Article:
— "We could not have survived without our initial investors in the newspaper, and the advertisers who have stuck with us for these 30 years. As a free newspaper, the ads are what pays the bills."
— Last, but certainly not least, the readers. "We just would not be relevant without them, and I could not stay as involved in the community without their support," Baim said.
So where will LGBT media be in, say, a year, or five years, or another 30 years?
Well, that's way too difficult to predict, but, Baim said, "We hope to continue to adapt to new technology, and survive as an advertiser-based model.
"There are still so many stories to cover, and LGBT media are the only ones doing this work every day of the year. The mainstream media does cover us more objectively than ever, but they just can't focus the same resources we can to cover the community, especially at a local level."
And nothing, or no one, is off-limits.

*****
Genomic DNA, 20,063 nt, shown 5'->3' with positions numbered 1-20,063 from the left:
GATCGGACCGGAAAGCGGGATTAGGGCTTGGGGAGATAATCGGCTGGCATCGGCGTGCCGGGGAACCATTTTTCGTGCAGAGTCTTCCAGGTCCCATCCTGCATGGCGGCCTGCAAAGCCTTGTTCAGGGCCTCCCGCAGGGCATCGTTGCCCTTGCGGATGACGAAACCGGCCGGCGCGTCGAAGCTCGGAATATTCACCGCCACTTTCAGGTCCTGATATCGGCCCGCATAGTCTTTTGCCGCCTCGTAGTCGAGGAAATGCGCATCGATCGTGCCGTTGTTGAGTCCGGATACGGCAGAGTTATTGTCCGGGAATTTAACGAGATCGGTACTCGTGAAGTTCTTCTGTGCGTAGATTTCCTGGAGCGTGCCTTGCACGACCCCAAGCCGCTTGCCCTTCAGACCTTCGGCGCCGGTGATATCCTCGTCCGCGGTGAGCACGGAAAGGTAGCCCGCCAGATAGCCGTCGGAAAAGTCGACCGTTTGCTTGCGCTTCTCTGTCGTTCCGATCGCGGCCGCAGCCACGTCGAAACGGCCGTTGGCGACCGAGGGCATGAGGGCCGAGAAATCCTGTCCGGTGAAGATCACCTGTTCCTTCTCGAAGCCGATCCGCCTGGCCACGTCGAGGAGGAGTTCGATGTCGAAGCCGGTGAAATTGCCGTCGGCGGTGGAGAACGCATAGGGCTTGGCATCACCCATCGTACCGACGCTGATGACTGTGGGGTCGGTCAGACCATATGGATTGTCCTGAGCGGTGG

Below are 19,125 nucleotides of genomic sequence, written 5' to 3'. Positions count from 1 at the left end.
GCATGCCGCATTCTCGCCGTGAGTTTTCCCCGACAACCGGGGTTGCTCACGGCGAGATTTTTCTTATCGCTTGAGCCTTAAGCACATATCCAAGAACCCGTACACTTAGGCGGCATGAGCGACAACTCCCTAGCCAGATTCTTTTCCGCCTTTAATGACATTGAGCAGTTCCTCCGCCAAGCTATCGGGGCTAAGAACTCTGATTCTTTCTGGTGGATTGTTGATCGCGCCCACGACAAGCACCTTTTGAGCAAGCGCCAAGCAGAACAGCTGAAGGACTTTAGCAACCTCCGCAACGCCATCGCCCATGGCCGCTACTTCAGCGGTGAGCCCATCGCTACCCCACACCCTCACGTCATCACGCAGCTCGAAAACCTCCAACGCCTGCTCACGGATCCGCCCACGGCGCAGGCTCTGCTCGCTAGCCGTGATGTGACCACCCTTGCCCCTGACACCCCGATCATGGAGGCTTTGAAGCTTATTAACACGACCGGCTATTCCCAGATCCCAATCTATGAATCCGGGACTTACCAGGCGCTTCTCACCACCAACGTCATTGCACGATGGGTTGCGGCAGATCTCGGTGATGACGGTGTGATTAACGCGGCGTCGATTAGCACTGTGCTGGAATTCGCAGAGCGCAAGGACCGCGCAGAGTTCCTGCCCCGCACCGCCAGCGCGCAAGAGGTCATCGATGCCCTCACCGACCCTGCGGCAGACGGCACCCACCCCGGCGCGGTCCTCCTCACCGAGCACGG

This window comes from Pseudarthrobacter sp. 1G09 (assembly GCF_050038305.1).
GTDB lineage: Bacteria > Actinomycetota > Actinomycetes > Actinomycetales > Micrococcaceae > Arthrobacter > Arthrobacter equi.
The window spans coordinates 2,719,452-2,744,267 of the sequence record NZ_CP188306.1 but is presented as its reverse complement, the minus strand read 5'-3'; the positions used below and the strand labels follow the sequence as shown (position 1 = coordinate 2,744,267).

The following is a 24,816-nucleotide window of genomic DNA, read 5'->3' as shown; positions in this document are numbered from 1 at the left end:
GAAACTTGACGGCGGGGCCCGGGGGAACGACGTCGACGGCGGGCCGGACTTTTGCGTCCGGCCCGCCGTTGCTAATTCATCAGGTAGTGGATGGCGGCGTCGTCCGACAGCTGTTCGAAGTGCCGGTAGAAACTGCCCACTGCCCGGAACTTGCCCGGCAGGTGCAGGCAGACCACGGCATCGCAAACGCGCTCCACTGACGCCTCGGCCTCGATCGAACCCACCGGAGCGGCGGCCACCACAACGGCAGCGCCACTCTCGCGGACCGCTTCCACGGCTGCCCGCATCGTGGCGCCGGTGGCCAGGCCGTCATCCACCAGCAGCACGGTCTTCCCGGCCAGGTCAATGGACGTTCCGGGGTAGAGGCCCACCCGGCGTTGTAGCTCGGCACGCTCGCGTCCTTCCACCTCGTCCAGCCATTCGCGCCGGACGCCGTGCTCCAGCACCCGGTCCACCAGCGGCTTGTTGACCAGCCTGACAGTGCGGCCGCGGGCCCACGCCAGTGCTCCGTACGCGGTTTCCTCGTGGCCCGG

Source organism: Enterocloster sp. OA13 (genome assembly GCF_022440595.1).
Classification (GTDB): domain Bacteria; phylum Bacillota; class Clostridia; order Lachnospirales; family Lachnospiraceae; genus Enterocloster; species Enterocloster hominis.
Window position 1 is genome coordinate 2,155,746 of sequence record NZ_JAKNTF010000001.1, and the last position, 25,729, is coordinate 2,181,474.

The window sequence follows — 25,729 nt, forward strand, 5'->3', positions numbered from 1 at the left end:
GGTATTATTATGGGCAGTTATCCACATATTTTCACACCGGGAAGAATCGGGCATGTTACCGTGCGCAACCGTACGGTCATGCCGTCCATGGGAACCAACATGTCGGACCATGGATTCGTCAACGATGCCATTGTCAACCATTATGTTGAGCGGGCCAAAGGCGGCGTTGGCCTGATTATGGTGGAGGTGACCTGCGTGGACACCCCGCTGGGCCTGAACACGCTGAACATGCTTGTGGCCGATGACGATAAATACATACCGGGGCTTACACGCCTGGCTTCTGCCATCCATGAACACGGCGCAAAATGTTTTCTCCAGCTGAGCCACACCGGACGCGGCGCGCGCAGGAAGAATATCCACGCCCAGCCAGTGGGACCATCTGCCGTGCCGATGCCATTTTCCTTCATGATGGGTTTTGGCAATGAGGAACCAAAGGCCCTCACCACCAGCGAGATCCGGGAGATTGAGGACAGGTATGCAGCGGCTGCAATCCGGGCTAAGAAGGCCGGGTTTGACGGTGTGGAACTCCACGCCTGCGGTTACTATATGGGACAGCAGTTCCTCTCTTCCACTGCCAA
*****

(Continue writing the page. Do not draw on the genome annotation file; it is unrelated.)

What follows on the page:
"I think we would cover anyone, but from an LGBT perspective," Baim said. "So if we interviewed a homophobic or transphobic person, our questions would be focused on that."
Baim has been partnered with Jean Albright for 21 years, and the two had a celebration (not legal marriage) a few years ago. And for the past 20 years, Albright has been the WCT circulation manager and director of online media.
Baim's first WCT stories that she ever wrote were about a serial killer targeting gay men, along with a man who tried to firebomb gay bars.
Baim is a writing machine, with her 11th book, a biography of gay pioneer Barbara Gittings, due out in July. She still has a list of want-to-profile, and tagged Larry Kramer as a recent "fun interview." And yes, she admitted that she was still "very intimidated" before talking with Kramer right after a performance of his play The Normal Heart in New York City, "but he was terrific," she added.
"I really can't name any one individual who has impacted me most in my 31 years doing LGBT media, [but] I am very grateful to have met the early pioneers in Chicago gay media, including William B. Kelley and Marie J. Kuda, plus Chuck Renslow," Baim said. "Renee Hanover, an attorney, was a great mentor.